Constructivist Learning Through Computer Gaming

Constructivist Learning Through Computer Gaming

Morris S.Y. Jong (Centre for the Advancement of Information Technology in Education, The Chinese University of Hong Kong, Hong Kong), Junjie Shang (Graduate School of Education, Peking University, Beijing, China) and Fong-lok Lee (The Chinese University of Hong Kong, Hong Kong)
DOI: 10.4018/978-1-60566-934-2.ch014
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Apart from the ability of computer games to make learning more interesting, a number of researchers and educators have been exploring other educational potentials of computer games. In parallel with the advancement of computer and information technology and the advocacy of constructivism in education, the issue of harnessing computer games to create new constructivist learning opportunities has received attention in both education and game research domains. This chapter is aimed at giving an introduction to computer game-based learning. Besides discussing computer games’ intrinsic educational traits favouring constructivist learning from different perspectives, the authors also review a number of instances of two recent foci in the game-based learning domain. The first one is education in games that involves the adoption of existing recreational games in the commercial market for educational use. The second is games in education that entails designing and developing educational games articulated with different constructivist learning paradigms or pedagogical approaches.
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2. Intrinsic Educational Traits Of Games

The discussion of utilizing games for learning and teaching has started since the widespread popularity of Pac-Man in the early 1980s (Squire, 2003). Without doubt, the “games” discussed in most of today’s game-based learning research are quite different from the ones that were used in education in the last few decades. The differences are not only in games’ technical enhancement (e.g., more sophisticated 3D user interfaces, dynamic synchronous players’ interaction, etc.) brought by the advancement of technology, but also their underpinning learning philosophy, shifting from behaviourism (Rachlin, 1991; Skinner, 1938) to constructivism (Bruner, 1960; Papert, 1993; Piaget, 1964, 1970). In direct contrast to behaviourist education, constructivist education emphasizes that students should construct knowledge on their own. Students’ learning is not imposed simply by conditioning and reinforcement, but rather a cognitive and socio-cultural interaction in an engaging and authentic learning environment (Otting & Zwaal, 2007).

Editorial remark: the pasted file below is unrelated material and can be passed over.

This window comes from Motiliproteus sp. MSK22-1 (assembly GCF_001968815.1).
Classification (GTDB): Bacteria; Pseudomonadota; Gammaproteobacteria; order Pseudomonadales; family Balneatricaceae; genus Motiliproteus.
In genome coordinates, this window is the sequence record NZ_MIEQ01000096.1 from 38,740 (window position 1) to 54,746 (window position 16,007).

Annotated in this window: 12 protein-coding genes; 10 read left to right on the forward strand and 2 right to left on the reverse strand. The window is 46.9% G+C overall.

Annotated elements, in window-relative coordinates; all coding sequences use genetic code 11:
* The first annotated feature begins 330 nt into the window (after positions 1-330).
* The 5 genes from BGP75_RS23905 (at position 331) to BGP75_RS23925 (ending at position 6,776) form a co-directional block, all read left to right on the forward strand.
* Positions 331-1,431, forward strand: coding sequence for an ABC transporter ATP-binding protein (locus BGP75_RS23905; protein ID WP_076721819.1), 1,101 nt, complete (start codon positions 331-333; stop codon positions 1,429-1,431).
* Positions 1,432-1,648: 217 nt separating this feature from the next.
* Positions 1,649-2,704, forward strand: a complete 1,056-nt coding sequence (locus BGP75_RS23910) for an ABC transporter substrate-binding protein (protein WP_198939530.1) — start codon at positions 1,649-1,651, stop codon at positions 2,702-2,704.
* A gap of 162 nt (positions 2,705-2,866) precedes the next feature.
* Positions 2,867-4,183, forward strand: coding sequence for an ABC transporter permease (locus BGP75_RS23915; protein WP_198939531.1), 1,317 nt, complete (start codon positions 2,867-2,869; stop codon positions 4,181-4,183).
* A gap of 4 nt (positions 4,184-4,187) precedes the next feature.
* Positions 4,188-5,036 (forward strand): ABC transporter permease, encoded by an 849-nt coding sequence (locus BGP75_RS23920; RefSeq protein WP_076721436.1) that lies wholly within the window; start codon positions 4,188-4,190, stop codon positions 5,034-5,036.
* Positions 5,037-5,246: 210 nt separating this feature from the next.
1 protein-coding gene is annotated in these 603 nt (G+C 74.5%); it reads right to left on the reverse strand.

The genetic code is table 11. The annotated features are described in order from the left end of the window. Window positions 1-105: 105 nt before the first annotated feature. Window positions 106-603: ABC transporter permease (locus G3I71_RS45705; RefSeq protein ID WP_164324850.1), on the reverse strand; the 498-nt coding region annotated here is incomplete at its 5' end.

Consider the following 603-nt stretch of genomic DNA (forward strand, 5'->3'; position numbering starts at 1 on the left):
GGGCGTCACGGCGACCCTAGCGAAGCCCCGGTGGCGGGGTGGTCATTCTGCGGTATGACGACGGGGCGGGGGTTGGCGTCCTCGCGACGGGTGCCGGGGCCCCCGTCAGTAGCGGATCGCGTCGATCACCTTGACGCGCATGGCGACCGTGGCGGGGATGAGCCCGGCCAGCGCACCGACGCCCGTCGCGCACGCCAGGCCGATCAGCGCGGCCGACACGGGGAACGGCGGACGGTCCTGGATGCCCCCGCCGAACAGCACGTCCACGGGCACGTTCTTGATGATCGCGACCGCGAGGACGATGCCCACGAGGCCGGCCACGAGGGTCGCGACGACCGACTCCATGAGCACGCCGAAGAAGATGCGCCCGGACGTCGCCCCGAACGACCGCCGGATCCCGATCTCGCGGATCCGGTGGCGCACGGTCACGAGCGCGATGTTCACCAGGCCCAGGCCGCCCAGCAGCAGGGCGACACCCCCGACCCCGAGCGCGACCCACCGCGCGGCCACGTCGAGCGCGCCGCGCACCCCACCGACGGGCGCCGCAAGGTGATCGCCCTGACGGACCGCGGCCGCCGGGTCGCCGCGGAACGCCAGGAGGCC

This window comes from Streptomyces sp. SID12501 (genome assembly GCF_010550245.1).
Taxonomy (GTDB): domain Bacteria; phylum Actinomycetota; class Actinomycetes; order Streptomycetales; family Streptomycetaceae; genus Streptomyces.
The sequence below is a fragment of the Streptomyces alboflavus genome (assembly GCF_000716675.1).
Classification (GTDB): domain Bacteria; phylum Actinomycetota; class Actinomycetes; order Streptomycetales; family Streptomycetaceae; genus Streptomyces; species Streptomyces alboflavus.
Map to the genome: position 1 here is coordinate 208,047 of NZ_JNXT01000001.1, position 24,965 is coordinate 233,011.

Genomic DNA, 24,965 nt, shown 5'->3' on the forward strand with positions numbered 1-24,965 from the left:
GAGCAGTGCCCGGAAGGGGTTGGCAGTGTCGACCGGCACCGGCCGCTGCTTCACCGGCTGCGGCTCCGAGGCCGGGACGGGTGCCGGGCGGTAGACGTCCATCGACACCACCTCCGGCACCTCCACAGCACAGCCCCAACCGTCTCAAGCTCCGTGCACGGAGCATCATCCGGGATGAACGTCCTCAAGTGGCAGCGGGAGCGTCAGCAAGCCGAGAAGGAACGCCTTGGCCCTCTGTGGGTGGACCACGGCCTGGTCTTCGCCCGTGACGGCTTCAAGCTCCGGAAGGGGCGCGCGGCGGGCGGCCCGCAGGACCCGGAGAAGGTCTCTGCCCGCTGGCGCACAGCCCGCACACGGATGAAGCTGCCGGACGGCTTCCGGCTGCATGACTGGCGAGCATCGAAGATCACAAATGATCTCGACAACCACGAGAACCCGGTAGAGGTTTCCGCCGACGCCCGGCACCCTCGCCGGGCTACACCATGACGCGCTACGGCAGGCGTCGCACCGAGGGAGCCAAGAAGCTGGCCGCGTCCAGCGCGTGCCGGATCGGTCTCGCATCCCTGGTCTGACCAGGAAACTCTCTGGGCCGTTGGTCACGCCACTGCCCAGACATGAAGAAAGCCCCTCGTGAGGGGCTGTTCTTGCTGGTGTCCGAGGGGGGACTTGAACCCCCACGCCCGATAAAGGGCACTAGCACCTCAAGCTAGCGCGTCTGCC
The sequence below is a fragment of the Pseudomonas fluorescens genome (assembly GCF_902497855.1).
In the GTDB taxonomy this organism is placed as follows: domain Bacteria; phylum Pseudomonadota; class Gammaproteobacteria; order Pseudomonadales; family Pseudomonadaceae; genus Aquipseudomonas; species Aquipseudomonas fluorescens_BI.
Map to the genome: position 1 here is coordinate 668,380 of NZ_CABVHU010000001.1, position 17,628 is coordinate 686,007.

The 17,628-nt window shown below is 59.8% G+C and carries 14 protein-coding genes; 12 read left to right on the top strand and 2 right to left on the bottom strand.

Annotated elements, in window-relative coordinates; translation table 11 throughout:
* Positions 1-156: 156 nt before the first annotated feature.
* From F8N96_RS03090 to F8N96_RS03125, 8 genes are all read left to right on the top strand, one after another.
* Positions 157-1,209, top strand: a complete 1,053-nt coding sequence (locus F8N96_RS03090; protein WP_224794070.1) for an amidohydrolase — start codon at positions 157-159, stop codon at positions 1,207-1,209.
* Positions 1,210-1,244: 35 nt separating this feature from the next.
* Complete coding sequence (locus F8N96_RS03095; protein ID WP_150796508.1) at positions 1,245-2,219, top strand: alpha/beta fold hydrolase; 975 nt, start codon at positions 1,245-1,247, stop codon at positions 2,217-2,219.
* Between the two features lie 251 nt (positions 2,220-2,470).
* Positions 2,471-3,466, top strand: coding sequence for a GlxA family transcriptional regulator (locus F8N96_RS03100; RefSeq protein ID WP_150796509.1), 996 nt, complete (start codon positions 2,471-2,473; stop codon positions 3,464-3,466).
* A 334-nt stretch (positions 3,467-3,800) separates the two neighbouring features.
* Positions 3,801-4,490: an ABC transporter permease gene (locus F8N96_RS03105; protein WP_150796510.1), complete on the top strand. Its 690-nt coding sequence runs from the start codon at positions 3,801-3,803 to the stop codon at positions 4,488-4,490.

Initiating and sustaining students’ learning motives through gaming has been one of the significant research areas of game-based learning (e.g., Bowman, 1982; Cordova & Lepper, 1996; Malone, 1980, 1981; Martens, Gulikers & Bastiaens, 2004). More recently, researchers in the domain (e.g., Aylett, 2005; Gee, 2003, 2005; Kirriemuir & McFarlane, 2004; Mason & Moutahir, 2006; Prensky, 2001, 2006; Shaffer, 2006; Squire, 2005) have also argued that the underlying cognitive and socio-cultural features of games can offer various “educative” opportunities to students. In the following, we will discuss games’ intrinsic educational traits that promote constructivist learning from the motivational, cognitive and socio-cultural perspectives.

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